Studies on dairy have limitations that may be a cause of seemingly conflicting findings. In observational studies, people who consume a high amount of milk may be different from those who do not in ways that are not fully captured by statistical adjustments. Randomized clinical trials tend to be short in duration with a small number of participants, making it difficult to see possible effects of dairy intake on chronic diseases like heart disease and bone fractures that take years to develop. Thus, longer-term epidemiological studies may provide additional insights.
The recommendations for dairy foods from the Dietary Guidelines for Americans 2015-2020 are based on short-term clinical trials that have shown that higher intakes of calcium result in small increases in bone mineral density. However, after one year the differences in bone density are not significant compared with a placebo.  Meta-analyses of prospective studies have not found an association of total dairy food intake and hip fracture risk. [3,4]
The effects of dairy foods are of special interest with children due to calcium and vitamin D playing an important role in bone growth. These nutrients are essential, but the critical question is the amount needed to minimize bone fracture risk.
- A randomized controlled trial followed 240 girls and boys between the ages of 9-16 years for 18 months who had a lower dairy intake at baseline (less than 800 mg of calcium daily). It found no differences in bone mineral density in children who ate up to 3 servings versus 2 servings of dairy daily.  These findings suggest that more than two servings per day will not increase bone mineral density.
- A large cohort study following 96,000 men and women over 22 years did not find that greater intakes of milk during teenage years was associated with a lower risk of hip fractures later in life.  In fact, each additional glass of milk per day during teenage years was associated with a 9% greater risk of hip fracture in men. Part of this risk was related to a taller height, an independent risk factor for hip fractures. No association was found in teenage girls.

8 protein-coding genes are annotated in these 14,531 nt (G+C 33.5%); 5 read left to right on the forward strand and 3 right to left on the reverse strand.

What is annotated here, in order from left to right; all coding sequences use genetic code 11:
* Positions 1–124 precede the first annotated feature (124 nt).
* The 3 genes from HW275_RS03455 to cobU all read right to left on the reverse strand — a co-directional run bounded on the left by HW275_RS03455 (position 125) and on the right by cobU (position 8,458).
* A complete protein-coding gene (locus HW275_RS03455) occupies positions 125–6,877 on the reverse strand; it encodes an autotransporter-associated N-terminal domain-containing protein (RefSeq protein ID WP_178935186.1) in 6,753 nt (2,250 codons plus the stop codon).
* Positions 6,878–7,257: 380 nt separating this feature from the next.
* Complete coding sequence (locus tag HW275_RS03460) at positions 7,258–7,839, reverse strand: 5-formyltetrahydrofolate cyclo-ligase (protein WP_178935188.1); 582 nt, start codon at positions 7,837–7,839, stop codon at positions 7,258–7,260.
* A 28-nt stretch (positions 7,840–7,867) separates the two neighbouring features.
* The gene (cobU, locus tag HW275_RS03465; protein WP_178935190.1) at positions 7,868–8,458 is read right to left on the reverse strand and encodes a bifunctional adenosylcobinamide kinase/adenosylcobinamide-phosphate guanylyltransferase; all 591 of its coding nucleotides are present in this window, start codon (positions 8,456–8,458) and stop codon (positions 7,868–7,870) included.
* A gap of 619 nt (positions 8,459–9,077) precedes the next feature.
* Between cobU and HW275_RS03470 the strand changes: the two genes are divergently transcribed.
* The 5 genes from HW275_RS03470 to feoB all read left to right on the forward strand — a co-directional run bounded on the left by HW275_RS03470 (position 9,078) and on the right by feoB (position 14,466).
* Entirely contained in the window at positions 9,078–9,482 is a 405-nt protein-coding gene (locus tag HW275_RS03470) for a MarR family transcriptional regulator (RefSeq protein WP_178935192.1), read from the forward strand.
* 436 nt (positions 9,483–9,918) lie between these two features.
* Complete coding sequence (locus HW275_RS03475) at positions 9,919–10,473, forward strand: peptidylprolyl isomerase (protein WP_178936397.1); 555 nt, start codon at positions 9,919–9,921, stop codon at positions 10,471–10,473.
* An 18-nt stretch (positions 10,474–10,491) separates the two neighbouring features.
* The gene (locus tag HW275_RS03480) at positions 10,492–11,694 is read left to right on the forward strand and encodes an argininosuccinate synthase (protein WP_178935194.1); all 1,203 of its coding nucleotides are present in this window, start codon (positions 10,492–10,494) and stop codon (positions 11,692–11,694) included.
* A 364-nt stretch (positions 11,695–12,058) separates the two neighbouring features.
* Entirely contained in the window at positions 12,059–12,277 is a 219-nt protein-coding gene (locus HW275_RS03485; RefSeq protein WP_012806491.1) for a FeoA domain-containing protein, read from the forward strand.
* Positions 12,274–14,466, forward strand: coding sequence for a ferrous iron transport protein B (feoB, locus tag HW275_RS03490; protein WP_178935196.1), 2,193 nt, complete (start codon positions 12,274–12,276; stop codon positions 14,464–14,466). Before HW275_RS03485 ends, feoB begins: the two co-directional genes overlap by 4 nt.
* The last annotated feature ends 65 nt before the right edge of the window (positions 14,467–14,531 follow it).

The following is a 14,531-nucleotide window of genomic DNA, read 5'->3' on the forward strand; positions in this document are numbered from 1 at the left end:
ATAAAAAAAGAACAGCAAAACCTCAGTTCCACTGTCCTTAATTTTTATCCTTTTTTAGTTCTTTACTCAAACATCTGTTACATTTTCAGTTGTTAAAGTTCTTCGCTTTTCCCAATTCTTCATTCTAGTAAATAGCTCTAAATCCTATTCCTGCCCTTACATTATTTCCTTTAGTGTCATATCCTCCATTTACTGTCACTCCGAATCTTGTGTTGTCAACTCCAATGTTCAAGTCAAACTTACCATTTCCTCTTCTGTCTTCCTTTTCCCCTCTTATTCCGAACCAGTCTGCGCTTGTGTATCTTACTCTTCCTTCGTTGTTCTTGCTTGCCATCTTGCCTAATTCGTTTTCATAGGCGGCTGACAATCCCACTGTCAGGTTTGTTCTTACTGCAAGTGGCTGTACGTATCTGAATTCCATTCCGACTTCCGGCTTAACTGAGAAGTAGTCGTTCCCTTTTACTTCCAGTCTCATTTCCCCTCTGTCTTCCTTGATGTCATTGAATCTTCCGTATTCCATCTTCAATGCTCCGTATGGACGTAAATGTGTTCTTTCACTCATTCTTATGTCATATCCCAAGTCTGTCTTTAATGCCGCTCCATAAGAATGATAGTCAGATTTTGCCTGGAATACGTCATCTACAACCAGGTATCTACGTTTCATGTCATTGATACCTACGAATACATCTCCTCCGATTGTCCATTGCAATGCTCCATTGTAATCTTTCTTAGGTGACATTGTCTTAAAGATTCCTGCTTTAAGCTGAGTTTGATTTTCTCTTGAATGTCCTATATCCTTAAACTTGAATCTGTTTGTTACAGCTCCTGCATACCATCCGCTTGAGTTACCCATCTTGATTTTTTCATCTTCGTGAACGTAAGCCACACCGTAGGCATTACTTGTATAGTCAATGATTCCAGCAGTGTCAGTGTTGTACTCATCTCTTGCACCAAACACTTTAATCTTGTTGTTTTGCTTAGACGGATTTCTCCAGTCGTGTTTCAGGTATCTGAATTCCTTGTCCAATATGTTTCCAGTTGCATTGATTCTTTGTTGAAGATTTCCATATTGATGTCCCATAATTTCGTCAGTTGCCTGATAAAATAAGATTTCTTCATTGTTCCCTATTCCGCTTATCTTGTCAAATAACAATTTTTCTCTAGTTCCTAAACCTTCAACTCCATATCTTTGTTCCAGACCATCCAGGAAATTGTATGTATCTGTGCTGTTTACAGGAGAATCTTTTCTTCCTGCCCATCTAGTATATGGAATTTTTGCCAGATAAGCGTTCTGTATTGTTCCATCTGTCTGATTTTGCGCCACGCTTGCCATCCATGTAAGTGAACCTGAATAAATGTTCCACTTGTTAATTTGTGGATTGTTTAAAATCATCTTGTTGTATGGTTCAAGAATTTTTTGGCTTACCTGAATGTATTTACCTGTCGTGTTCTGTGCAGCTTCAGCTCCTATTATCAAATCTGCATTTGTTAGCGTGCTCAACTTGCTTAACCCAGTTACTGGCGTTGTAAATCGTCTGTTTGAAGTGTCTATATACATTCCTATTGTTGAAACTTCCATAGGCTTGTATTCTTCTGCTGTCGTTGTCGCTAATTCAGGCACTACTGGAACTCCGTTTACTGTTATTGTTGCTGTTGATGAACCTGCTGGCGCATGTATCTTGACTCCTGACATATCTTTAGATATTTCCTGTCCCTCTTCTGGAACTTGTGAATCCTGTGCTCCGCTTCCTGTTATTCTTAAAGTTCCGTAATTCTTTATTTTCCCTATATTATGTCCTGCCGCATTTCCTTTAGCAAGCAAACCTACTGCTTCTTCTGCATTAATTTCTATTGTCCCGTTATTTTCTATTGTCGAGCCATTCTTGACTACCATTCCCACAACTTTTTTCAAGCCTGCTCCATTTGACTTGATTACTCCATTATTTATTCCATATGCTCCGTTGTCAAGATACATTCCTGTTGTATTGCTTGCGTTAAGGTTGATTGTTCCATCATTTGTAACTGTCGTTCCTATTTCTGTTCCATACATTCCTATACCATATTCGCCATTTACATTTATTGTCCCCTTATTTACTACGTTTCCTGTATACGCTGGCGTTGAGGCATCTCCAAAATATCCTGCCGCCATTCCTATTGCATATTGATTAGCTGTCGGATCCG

Sometimes research looks at calcium intakes compared with calcium balance (how much calcium is eaten from foods and supplements compared with how much calcium is lost by the body). Calcium balance is positive during growing phases, such as in childhood and adolescence. Calcium balance is negative in the elderly, when the risk of bone loss increases. Studies have found that amount of calcium needed to achieve positive calcium balance varies among groups of people. Although the U.S. recommendation of about 3 cups daily of milk or dairy foods daily provides about 900-1000 mg calcium, some studies have shown that children and adults can achieve positive calcium balance with as little as 400 mg daily. [7,8]
More than half of the type of fat in dairy is saturated, which is a known risk factor for heart disease and the reason why the Dietary Guidelines for Americans recommends only non/low-fat dairy products. However, removing one type of food from the diet usually means replacing it with another. Swapping saturated fat with low-fat foods but also possibly more refined carbohydrates may help to lower LDL “bad” cholesterol but can raise triglycerides, a different risk factor for cardiovascular disease. High blood levels of triglycerides can lead to hardening of the arteries.
- Based on large cohort studies, dairy foods appear protective from cardiovascular disease compared with similar servings of red meat or refined carbohydrates. However, an increased risk of cardiovascular disease is seen eating dairy foods in comparison with fish, nuts, or unsaturated fats. The results were similar with full-fat versus low-fat dairy. [9-11]